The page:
- Written by Jarred Lieber
In a recent decision out of Oregon (Brunozzi v. Cable Communications), the Ninth Circuit discussed the effects of the Fair Labor Standards Act (“FLSA”) requirement that employers must use all payments, wages, piece work rates, and non-discretionary bonuses to compute an employee’s “regular rate of pay” for purposes of calculating the rate at which overtime must be paid. In Brunozzi, the plaintiffs were cable tv installers who were paid on a piece-rate basis for each installation, with a guarantee of at least minimum wage, plus overtime for hours worked over 40 in the week. Plaintiffs were also paid a production bonus equal to one-sixth the amount of their piece-rate earnings. However, in what was the fatal flaw for the Court, the employer subtracted the overtime premium earned on the piece-rate work from the production bonus for weeks in which the Plaintiffs worked overtime. As a result, the more overtime hours Plaintiffs worked, the smaller their production bonus became. Because production bonuses must be included in an employees’ regular rate of pay for calculating overtime pay, the Court concluded that this diminishing “bonus” device in the employer’s pay plan caused it to undervalue the plaintiffs’ regular rate of pay during weeks in which they worked overtime. The Court concluded that this was a violation of the FLSA and reversed the trial court’s order granting summary judgment in the employer’s favor.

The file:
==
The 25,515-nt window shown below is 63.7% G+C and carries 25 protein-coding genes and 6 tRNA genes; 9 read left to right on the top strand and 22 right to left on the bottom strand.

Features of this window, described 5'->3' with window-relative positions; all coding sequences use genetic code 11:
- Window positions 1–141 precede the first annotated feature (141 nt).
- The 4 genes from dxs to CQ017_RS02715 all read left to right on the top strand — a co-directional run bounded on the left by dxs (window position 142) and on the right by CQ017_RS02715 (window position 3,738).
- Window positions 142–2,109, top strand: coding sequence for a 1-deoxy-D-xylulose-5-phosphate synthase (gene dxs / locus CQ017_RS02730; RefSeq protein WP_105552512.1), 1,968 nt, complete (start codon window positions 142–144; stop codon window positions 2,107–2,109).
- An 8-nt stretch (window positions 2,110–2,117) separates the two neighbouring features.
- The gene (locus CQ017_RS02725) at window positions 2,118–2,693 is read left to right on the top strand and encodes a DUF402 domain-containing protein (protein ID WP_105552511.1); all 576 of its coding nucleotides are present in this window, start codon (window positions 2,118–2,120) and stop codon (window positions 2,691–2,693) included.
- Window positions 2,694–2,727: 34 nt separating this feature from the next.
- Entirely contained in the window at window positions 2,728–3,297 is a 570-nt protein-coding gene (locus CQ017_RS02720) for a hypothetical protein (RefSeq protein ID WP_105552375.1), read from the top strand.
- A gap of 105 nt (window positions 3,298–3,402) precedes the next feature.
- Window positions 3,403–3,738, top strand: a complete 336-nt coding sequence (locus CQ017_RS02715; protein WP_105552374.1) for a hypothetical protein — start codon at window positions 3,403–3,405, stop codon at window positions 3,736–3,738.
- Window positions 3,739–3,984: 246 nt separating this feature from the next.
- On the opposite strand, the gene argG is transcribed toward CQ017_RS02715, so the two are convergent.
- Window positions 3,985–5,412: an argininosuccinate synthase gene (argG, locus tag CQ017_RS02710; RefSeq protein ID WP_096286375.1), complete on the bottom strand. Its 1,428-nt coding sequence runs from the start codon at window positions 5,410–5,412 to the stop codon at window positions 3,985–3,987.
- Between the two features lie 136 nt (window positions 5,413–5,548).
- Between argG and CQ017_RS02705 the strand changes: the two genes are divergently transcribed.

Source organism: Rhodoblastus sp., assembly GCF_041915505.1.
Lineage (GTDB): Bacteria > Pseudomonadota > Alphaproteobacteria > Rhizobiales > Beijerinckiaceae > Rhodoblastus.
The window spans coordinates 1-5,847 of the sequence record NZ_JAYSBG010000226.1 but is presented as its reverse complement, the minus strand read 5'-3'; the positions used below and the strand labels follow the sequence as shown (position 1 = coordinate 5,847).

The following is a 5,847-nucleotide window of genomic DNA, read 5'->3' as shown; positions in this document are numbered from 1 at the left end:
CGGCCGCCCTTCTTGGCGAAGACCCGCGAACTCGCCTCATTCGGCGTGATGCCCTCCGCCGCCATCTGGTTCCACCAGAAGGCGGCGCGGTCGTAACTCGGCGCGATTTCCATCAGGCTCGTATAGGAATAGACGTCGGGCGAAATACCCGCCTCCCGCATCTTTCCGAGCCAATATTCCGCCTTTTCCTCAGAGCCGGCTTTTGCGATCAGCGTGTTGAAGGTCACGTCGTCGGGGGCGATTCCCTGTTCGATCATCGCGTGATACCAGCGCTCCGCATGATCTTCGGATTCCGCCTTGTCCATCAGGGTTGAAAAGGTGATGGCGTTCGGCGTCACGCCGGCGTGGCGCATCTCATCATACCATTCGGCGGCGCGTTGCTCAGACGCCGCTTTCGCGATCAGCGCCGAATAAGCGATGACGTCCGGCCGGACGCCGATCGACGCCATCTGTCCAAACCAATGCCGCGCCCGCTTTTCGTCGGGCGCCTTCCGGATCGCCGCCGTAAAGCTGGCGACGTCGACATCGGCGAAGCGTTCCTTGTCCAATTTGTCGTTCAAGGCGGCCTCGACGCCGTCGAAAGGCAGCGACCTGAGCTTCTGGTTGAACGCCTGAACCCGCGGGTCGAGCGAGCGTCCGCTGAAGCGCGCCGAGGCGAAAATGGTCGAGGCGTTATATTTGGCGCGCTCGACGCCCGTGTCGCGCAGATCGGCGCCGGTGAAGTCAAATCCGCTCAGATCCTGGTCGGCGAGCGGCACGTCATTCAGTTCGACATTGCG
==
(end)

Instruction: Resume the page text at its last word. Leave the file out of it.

- Written by Michael Saqui and Jason Yang
An employer would normally be justified in firing an employee who, during a rest break, posted on Facebook that his supervisor was a “NASTY MOTHERF[@#$]ER,” “F[@#$] his mother and his entire f[@#$]ing family!!!! What a LOSER!!!!!” But what if the Facebook post at issue also included the following language, “Vote YES for the UNION!!!!!!!”? Is the call to unionize sufficient to insulate the employee from termination? Shockingly, the Second Circuit Court of Appeals, in NLRB v. Pier Sixty LLC, found that under the circumstances the employee’s termination violated the National Labor Relations Act (“NLRA”).